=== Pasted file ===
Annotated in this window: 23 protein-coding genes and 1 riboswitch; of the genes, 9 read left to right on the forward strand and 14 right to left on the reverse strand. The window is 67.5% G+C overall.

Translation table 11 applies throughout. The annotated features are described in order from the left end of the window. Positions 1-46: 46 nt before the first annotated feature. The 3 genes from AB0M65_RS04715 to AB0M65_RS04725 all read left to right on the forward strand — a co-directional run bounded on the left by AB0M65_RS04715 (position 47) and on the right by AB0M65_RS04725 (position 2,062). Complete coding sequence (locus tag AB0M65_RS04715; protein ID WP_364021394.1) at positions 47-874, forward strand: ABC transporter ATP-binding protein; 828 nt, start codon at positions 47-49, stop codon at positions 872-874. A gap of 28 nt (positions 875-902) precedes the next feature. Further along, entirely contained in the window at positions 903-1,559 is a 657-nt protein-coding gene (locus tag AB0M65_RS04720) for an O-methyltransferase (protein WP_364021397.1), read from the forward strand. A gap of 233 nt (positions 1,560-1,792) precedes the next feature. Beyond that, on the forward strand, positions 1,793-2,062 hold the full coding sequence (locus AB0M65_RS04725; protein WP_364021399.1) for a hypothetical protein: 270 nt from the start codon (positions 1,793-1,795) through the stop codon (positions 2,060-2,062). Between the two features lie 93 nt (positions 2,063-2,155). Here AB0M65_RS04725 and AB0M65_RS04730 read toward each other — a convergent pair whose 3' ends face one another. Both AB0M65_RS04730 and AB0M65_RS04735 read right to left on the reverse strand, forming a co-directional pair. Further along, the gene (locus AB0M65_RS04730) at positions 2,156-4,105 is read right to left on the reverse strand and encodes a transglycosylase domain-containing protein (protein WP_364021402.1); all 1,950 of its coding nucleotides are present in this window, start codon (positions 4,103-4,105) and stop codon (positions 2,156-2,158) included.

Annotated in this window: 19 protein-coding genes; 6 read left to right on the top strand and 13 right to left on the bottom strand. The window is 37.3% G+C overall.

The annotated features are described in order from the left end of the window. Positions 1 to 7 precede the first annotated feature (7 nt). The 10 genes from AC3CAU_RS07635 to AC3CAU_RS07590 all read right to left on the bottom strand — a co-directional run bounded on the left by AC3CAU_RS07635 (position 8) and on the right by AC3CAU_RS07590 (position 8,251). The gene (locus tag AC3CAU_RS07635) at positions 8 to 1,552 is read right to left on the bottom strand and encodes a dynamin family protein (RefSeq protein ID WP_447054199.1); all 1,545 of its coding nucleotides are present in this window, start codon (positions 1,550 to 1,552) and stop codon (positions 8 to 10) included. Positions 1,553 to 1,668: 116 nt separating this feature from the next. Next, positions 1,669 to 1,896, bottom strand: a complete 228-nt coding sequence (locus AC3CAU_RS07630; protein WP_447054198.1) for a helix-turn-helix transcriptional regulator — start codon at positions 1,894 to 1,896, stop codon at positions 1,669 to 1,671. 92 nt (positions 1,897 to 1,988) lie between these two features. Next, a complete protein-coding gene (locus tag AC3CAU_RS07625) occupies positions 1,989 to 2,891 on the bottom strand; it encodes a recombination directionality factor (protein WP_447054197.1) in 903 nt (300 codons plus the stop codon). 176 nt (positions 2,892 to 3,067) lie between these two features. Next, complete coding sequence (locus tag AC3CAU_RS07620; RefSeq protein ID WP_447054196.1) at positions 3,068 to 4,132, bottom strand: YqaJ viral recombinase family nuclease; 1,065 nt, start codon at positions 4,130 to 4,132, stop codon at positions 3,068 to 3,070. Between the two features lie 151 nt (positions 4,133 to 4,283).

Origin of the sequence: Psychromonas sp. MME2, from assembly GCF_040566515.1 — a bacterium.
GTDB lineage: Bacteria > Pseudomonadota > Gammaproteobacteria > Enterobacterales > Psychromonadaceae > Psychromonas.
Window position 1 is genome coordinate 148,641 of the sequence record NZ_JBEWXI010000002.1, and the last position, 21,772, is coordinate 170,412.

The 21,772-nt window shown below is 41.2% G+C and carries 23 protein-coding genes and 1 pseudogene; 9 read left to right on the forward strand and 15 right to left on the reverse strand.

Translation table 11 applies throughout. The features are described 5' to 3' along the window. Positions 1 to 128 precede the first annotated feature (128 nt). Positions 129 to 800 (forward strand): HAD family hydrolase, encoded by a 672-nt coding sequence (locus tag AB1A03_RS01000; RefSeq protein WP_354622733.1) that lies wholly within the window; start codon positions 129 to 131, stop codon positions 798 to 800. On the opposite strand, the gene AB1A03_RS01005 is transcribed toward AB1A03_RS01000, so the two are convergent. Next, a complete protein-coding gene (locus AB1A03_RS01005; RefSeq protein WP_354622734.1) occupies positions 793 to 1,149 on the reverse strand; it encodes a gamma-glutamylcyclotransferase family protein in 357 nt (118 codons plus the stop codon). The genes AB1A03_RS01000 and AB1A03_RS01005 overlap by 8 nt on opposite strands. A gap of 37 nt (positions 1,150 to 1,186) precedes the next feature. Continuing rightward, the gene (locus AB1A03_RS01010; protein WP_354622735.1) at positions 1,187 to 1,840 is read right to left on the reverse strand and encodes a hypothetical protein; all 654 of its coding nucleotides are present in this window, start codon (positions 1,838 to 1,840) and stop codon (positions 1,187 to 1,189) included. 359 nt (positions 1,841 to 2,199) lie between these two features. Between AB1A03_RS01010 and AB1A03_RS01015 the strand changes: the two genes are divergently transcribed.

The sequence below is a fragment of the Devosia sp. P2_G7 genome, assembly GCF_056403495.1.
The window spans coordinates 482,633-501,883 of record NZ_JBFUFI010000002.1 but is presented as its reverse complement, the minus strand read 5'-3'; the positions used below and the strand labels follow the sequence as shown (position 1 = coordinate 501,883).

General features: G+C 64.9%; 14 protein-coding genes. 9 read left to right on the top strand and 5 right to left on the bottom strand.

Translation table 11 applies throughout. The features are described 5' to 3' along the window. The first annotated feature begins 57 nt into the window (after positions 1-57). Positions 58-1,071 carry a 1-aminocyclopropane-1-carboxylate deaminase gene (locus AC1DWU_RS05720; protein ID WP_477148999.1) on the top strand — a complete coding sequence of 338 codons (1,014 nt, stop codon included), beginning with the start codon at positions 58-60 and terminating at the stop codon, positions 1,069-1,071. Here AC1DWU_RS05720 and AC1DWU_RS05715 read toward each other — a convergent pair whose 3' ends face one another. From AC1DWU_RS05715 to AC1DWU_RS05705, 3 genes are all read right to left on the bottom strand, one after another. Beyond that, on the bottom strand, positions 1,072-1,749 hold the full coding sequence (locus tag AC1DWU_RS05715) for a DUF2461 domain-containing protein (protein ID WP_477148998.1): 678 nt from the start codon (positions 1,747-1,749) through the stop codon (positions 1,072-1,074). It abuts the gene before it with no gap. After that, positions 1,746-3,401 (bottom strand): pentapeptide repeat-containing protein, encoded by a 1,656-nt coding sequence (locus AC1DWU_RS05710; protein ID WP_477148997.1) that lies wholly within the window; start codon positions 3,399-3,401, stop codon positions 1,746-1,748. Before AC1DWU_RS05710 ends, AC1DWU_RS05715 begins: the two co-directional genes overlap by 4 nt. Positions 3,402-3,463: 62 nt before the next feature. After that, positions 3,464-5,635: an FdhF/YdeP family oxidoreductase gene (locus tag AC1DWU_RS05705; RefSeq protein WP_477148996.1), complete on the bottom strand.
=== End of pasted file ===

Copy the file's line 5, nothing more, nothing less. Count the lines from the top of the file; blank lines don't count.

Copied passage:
Origin of the sequence: Psychromonas sp. MME2, from assembly GCF_040566515.1 — a bacterium.